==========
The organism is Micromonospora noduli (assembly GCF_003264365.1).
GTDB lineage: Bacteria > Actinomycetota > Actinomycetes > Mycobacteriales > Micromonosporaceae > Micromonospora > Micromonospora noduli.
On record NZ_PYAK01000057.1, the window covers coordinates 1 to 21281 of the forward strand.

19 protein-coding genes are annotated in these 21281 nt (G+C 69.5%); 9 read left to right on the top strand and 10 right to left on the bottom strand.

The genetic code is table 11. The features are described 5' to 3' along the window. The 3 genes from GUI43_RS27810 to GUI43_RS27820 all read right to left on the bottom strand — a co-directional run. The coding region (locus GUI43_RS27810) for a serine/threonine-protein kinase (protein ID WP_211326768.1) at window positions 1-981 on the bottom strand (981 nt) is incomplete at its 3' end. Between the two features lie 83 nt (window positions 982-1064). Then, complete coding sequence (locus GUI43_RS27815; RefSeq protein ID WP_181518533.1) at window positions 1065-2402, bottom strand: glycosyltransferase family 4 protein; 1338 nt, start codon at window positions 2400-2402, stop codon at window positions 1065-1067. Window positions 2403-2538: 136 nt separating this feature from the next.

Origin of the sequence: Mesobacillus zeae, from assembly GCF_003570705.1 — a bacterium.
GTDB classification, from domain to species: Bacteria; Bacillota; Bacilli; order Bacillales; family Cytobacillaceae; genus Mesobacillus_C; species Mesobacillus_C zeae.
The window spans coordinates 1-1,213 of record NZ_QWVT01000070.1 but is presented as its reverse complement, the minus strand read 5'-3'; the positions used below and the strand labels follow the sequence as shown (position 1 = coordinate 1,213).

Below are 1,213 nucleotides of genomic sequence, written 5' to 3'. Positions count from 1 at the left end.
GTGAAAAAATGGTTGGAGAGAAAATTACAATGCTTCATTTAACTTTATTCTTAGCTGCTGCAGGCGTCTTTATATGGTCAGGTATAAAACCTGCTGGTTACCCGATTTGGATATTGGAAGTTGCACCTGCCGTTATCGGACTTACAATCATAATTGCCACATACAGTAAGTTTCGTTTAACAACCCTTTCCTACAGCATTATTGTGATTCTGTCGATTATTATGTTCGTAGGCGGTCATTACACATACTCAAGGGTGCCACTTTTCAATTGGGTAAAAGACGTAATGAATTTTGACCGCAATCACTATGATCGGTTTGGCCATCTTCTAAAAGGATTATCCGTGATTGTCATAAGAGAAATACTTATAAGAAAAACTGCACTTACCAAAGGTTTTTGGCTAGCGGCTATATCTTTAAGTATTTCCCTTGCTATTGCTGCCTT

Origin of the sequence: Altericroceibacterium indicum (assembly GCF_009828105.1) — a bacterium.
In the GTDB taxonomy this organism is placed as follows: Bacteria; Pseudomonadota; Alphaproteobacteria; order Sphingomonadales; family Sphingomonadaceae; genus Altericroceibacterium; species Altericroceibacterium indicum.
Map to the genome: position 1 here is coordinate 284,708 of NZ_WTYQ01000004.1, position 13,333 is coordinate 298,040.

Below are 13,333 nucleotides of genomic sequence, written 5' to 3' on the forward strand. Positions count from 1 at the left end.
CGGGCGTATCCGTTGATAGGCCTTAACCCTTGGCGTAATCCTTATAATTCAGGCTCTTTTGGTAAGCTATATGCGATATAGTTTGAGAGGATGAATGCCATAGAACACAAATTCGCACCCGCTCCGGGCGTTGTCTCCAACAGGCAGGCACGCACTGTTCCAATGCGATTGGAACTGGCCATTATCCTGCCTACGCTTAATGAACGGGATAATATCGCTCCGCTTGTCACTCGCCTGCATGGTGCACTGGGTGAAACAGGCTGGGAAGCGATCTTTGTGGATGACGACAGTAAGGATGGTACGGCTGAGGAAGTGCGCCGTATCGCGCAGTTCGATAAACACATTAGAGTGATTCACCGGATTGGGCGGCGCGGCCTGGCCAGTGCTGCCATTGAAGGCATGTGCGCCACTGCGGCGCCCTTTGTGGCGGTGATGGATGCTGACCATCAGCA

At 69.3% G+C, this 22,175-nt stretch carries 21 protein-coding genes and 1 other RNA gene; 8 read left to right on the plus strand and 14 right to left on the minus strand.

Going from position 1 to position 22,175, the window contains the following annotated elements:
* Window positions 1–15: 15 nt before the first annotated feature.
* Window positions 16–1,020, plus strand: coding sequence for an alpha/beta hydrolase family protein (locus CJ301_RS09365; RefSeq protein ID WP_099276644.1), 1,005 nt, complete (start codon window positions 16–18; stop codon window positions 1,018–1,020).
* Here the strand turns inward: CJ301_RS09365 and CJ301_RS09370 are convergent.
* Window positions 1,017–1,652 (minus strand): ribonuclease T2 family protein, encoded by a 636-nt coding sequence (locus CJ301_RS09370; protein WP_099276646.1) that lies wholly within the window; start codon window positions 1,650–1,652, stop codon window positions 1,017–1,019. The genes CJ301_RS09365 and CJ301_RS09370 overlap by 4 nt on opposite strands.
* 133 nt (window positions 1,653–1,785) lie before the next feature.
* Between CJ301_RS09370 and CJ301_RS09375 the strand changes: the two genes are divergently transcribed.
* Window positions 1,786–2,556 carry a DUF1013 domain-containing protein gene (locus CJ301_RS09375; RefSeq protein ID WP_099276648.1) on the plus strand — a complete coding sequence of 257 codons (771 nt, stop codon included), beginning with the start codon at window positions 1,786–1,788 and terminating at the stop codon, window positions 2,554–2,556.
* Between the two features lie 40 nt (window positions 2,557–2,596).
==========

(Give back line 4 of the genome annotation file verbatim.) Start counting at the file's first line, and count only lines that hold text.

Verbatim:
19 protein-coding genes are annotated in these 21281 nt (G+C 69.5%); 9 read left to right on the top strand and 10 right to left on the bottom strand.